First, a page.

How to Buy a Homestead – 5 Importants Steps for Buying a Homestead

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This post was most recently updated on June 23rd, 2020

Buying a homestead is the dream of many. It does come with its own risks and benefits. If you buy the wrong block of land, you will be stuck with the consequences for a long time to come. It is important to think very carefully before buying a block of land. Buying rural land is very different to buying in the city, and the bigger the plot, the more there is to consider.

Please read: This information is provided for educational purposes only and is not intended to treat, diagnose or prevent any disease. We encourage you to make your own health care decisions in partnership with a qualified health care professional.

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How to Buy a Homestead

You need your property to tick all the important boxes for you:

  • Location
  • Price
  • Size
  • Usefulness

You need to know before you go looking for your dream homestead what you want to use it for. Do you need flat land to run a tractor over, or do you not mind if it has hills and scrub? 

5 Importants Steps for Buying a Homestead: How to find and purchase your dream farm

1 Get Ready

Before you find your perfect section, you need to get ready to buy. Do you need your current house on the market? Does it need tidied up first? Do you need to go and talk to your back about pre-approval for a loan?

The lending rules around buying bare land may be different to buying something with a house on it. Some banks consider homesteads over a certain size to be commercial properties so the rules are different again.

2 Decide what you want your homestead for

Why do you want to homestead? What are you trying to achieve? 

Will it really suit your whole family to live so far away from town? What about when the children are teenages?

What is your long term goal? Do you want to stay here until you are super old? Will a really hilly place be the best option?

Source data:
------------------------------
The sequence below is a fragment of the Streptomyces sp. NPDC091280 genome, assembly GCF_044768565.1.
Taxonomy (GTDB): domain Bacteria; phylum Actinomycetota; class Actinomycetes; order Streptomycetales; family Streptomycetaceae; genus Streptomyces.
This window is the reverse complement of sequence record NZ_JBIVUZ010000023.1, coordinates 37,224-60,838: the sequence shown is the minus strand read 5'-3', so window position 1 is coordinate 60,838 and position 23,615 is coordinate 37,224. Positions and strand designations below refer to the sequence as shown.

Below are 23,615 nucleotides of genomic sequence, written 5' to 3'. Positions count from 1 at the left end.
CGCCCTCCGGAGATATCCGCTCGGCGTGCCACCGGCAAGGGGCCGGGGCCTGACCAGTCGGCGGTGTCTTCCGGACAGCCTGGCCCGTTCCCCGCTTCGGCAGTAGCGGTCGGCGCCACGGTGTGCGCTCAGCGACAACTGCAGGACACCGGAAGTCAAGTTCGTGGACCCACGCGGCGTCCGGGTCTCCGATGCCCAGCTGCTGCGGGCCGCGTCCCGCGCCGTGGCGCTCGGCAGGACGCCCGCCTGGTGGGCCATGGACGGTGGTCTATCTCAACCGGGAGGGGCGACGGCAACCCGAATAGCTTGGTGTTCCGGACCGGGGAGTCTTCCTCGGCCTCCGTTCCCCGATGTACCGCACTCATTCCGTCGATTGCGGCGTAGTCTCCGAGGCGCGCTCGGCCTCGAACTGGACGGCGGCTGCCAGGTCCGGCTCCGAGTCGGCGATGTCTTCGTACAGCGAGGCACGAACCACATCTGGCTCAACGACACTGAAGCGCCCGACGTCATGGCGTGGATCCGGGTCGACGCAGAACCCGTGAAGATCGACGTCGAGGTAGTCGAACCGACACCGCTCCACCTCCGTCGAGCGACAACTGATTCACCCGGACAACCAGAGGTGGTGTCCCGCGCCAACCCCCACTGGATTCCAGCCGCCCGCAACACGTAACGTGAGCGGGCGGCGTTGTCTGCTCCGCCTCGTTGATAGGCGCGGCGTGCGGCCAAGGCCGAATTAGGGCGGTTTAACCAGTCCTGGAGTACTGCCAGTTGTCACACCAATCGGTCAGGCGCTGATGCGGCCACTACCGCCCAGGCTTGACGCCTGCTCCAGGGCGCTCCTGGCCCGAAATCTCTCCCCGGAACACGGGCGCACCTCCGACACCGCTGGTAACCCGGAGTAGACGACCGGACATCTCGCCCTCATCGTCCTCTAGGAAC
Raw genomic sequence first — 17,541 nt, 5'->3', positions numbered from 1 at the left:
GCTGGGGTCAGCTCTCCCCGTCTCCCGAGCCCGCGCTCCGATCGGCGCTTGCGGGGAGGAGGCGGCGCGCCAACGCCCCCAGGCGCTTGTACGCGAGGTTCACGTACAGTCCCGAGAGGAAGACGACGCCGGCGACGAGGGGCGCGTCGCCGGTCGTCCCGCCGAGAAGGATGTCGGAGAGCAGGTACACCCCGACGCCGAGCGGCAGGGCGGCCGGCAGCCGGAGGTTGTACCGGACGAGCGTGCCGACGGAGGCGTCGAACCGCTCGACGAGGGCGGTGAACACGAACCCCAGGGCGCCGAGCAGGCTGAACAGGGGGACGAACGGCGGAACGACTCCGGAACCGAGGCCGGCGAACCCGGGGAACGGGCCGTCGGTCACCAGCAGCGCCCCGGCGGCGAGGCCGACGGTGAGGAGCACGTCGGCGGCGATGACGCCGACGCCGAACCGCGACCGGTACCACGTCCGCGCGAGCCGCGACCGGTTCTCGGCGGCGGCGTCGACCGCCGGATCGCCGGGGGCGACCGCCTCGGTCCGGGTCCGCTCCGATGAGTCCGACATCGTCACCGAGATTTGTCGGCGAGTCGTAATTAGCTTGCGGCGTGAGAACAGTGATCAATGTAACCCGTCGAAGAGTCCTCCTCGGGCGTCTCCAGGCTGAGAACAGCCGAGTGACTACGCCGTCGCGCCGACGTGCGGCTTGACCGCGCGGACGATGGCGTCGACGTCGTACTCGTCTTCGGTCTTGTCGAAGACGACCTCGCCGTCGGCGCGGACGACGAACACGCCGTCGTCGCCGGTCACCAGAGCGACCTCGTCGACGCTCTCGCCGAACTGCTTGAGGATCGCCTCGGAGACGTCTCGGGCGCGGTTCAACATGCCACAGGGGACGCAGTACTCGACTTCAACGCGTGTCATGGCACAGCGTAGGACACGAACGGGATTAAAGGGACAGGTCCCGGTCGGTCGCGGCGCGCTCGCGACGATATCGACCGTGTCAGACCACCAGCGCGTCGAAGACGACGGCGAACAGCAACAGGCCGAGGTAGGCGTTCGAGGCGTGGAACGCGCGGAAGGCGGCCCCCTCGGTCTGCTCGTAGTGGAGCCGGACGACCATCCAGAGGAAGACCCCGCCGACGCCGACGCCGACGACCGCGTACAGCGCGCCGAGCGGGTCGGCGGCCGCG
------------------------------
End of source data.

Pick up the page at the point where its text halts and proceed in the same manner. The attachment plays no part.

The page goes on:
3 Work out how to make your homestead pay for itself

You should be using your homestead to at least supplement your income. If nothing else, the food you raise on it, should help offset some of the cost of owning it.

If you plan on relying on the income from your homestead to pay your whole mortgage you will need a full business plan, and some capital to invest in setting it up.

What you plan on doing with the section will have to line up with your land size, shape, contour, soil quality, access to clients, zoning and weather climate.

RELATED POST: Making money from a homestead

4 Have some cash set aside for setting up your homestead

Buying your homestead of your dreams, can quickly become the homestead of nightmares when you realise just how much work is involved in clearing, fencing and establishing things. 

To make this less of a stress, make sure you have some cash set aside, all these things cost a lot more than you might think.

5 Do your due diligence on your new farm

When you think you have found the homestead of your dreams, make sure that you make your offer conditional on a few things, at least on finance – this gives you an out if you find something that you do not like about the property during your due diligence.

RELATED POST: Planning a homestead with permaculture zones

Questions to ask before buying a homestead or farm 

Go to your local council and check

  • That the house is up to code
  • The zoning on the land that may limit your activities
  • Check that all the buildings and fires are permitted 
  • Springs or water rights on the property

Get a builders report on any buildings to check

  • Foundations/piles
  • Insulation
  • Gutters
  • Window sills
  • Cladding/siding
  • Taps
  • Flooring
  • Oven
  • Doors
  • Cupboards
  • Water damage
  • The sewerage system – including when it was last cleaned!

Check outside 

  • Wells / Bores / Springs
  • Drains
  • Waterways
  • Felled or rotten trees
  • Power lines
  • Examine the pasture – is it weedy or well maintained
  • Check the soil quality and moisture
  • Is the driveway shared? Who pays for upkeep and when? How much?

RELATED: Stocking a homestead pantry

Chattels and extras when buying a homestead

Find out what is included in the sale of the homestead, make sure everything that is staying is written in the sales agreement, along with any rubbish that you want gone.

  • Animals
  • Electric fencing
  • Things in the barn
  • Machinery
  • Sheds
  • Chattels
  • Firewood
  • Hay

If you can talk to the old owners, before you go pulling things apart, you might find that they were actually put there for good reason. 

At the end of the day, most sales are made on a gut reaction. Does the place feel right to you? Don’t let emotions get in the way of a great deal, but by the same token, if it doesn’t feel right, it probably isn’t.

Don’t be afraid to walk away and sleep on it. 

If you like tips on frugal living, self sufficiency and consuming less, sign up to our newsletter below, I would LOVE to have you!

For further reading, I really recommend all of these books. I own every one of them and they are amazing resources!





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